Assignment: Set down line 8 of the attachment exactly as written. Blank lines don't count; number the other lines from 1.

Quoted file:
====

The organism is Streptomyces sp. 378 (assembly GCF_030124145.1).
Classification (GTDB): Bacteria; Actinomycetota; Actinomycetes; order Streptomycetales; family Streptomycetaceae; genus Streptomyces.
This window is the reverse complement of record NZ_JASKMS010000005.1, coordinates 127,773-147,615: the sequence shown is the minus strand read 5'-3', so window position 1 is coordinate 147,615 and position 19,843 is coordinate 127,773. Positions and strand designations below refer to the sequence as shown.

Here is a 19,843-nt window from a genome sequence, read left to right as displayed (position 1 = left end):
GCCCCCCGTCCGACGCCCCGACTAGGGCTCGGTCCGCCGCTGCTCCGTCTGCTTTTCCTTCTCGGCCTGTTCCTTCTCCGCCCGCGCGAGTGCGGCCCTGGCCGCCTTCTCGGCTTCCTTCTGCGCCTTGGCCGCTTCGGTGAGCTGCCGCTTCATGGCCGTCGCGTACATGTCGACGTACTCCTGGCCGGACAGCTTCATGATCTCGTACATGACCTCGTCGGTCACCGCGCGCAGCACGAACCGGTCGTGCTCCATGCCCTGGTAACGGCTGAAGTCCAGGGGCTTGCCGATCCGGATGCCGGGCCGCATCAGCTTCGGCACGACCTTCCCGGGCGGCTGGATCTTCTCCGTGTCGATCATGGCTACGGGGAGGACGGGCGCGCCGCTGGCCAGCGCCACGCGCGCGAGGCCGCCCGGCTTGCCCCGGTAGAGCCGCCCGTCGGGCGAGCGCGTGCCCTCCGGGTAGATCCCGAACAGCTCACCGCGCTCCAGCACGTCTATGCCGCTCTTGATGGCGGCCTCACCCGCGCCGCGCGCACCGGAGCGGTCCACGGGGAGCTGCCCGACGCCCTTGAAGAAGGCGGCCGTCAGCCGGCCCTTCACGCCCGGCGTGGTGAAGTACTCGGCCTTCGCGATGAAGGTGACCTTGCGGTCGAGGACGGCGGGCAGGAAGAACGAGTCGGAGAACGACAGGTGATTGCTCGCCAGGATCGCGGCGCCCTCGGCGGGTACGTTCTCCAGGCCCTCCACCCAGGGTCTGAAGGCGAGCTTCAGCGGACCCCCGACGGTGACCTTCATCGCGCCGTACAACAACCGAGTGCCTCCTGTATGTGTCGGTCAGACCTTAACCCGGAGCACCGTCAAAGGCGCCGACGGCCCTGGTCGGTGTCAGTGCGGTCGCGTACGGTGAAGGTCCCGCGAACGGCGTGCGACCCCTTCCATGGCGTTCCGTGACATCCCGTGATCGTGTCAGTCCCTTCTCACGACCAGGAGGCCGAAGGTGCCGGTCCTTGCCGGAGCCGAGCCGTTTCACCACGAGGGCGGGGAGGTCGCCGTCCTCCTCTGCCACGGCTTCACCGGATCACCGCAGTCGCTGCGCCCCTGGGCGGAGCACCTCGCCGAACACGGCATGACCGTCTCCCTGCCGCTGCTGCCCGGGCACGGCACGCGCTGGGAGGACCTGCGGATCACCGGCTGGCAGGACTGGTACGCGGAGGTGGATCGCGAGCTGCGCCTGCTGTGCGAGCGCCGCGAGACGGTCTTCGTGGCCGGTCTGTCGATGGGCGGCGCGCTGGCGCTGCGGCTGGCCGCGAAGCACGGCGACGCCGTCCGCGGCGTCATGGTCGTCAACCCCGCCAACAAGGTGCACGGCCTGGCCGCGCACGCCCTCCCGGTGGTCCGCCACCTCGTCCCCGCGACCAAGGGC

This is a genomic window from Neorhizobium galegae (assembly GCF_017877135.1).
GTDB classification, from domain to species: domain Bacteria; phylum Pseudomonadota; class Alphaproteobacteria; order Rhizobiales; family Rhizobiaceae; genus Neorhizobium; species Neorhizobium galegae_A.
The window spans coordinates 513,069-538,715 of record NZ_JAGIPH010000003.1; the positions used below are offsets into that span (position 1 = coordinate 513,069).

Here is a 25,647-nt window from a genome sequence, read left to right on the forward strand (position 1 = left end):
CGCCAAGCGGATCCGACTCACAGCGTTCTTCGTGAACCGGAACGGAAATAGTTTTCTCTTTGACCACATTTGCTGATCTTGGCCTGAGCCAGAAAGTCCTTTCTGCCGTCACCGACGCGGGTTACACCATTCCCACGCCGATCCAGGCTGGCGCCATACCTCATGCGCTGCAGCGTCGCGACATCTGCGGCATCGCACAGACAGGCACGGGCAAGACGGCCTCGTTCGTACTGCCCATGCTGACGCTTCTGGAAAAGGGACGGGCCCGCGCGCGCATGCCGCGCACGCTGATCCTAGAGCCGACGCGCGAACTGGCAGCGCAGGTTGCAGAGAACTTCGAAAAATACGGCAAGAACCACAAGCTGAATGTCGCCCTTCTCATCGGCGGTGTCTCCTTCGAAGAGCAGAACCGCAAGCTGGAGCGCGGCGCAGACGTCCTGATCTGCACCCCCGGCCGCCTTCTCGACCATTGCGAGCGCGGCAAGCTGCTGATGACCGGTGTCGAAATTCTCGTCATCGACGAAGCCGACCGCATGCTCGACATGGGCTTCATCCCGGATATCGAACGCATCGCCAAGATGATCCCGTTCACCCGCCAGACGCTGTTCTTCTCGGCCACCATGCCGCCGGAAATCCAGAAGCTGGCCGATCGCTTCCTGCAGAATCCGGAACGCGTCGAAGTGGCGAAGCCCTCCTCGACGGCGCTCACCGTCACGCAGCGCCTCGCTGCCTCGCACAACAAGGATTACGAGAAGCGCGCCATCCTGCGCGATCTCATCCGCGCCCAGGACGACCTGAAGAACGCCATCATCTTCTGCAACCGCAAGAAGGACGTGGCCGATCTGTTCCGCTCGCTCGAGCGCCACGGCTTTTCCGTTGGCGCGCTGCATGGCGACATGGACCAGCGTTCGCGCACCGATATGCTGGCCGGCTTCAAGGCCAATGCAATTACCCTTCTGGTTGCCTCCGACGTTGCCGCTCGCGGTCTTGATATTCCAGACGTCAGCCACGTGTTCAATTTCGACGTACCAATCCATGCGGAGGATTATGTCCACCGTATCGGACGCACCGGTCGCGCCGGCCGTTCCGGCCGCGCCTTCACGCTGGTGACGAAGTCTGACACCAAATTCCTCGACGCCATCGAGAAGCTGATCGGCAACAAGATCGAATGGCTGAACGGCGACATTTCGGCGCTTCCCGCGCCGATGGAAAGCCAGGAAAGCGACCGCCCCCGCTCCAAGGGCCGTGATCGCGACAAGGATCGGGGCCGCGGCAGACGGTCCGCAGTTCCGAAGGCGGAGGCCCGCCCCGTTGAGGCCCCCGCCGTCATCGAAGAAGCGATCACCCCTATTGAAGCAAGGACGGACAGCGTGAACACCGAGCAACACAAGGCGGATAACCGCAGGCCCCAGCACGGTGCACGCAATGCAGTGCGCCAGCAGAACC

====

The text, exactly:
The window spans coordinates 513,069-538,715 of record NZ_JAGIPH010000003.1; the positions used below are offsets into that span (position 1 = coordinate 513,069).